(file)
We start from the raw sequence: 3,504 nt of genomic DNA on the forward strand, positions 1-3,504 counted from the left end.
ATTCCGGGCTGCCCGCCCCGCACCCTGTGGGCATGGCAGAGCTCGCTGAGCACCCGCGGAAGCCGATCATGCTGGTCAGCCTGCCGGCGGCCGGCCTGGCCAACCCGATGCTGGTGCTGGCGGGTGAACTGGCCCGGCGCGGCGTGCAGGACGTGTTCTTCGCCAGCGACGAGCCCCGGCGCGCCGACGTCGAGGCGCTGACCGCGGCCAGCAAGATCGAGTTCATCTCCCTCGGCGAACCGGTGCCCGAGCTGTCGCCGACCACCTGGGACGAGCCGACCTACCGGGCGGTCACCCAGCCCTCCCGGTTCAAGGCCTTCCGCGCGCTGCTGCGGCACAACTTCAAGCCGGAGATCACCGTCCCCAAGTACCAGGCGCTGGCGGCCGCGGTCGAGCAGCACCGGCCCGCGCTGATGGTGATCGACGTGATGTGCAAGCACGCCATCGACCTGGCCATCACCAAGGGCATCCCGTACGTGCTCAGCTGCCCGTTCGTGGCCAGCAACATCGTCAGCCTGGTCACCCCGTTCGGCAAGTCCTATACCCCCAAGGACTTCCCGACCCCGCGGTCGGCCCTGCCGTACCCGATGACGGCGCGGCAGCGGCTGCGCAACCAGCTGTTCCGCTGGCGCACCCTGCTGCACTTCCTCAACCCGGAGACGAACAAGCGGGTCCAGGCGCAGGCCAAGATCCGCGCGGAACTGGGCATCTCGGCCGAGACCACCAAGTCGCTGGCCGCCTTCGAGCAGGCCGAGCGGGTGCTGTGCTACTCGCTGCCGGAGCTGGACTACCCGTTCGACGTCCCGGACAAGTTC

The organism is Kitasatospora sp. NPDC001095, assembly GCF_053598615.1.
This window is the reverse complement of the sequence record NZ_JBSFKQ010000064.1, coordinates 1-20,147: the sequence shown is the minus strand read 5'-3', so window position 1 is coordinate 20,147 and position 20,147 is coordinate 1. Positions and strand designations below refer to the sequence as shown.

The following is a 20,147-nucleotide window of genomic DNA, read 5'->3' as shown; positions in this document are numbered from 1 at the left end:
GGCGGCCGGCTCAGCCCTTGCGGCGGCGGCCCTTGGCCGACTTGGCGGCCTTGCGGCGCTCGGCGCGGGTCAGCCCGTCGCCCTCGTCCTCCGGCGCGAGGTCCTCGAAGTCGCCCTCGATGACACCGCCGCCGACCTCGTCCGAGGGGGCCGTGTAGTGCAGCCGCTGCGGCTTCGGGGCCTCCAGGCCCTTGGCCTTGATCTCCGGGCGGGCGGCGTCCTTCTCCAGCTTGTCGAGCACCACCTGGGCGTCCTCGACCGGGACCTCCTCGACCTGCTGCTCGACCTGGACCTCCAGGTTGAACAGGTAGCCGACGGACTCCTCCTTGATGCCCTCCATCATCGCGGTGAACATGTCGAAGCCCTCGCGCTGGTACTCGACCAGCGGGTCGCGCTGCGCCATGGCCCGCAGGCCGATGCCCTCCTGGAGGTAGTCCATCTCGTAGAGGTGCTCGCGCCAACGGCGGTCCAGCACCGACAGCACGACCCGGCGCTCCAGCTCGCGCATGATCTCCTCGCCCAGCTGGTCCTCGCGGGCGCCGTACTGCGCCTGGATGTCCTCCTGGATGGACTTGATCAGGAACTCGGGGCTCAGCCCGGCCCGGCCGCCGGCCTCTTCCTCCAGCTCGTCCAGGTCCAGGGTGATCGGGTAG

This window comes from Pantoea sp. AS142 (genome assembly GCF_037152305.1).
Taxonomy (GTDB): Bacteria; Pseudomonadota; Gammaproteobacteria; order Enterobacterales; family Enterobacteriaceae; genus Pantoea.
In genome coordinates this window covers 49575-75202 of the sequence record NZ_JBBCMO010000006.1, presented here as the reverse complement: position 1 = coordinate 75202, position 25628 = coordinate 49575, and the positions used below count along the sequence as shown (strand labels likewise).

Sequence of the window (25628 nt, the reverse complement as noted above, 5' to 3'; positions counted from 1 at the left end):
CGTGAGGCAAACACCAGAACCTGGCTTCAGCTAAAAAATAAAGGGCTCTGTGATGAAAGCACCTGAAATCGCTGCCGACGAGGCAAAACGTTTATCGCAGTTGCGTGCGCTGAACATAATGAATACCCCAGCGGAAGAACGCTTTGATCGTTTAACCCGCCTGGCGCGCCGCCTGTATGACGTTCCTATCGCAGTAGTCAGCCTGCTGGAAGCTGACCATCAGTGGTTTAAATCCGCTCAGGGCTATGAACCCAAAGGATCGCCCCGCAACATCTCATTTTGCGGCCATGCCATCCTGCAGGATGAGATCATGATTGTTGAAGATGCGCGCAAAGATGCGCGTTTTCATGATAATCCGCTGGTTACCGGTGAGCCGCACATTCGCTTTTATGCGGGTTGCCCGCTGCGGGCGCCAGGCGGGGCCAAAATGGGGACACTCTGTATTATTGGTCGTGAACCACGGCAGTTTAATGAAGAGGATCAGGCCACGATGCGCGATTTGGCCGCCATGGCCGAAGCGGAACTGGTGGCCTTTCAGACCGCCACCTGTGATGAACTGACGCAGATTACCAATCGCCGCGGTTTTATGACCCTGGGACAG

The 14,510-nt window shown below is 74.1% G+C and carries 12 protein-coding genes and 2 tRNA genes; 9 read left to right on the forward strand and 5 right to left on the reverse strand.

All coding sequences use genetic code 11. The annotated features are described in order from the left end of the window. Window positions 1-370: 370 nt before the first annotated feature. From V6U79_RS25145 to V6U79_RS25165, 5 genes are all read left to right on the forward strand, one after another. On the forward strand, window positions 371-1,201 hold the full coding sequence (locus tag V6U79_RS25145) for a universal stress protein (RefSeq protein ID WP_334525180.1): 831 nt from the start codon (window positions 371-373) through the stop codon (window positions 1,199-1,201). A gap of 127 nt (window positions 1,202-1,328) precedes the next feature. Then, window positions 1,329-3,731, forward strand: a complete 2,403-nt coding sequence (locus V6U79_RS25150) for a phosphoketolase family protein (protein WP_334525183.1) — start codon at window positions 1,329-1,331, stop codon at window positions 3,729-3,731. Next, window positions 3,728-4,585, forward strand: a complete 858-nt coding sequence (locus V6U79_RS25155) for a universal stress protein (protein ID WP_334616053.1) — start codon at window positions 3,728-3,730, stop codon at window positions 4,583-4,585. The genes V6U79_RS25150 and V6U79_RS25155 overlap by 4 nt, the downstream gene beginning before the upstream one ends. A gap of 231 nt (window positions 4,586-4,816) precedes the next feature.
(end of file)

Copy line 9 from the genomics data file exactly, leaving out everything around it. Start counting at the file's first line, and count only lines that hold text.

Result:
In genome coordinates this window covers 49575-75202 of the sequence record NZ_JBBCMO010000006.1, presented here as the reverse complement: position 1 = coordinate 75202, position 25628 = coordinate 49575, and the positions used below count along the sequence as shown (strand labels likewise).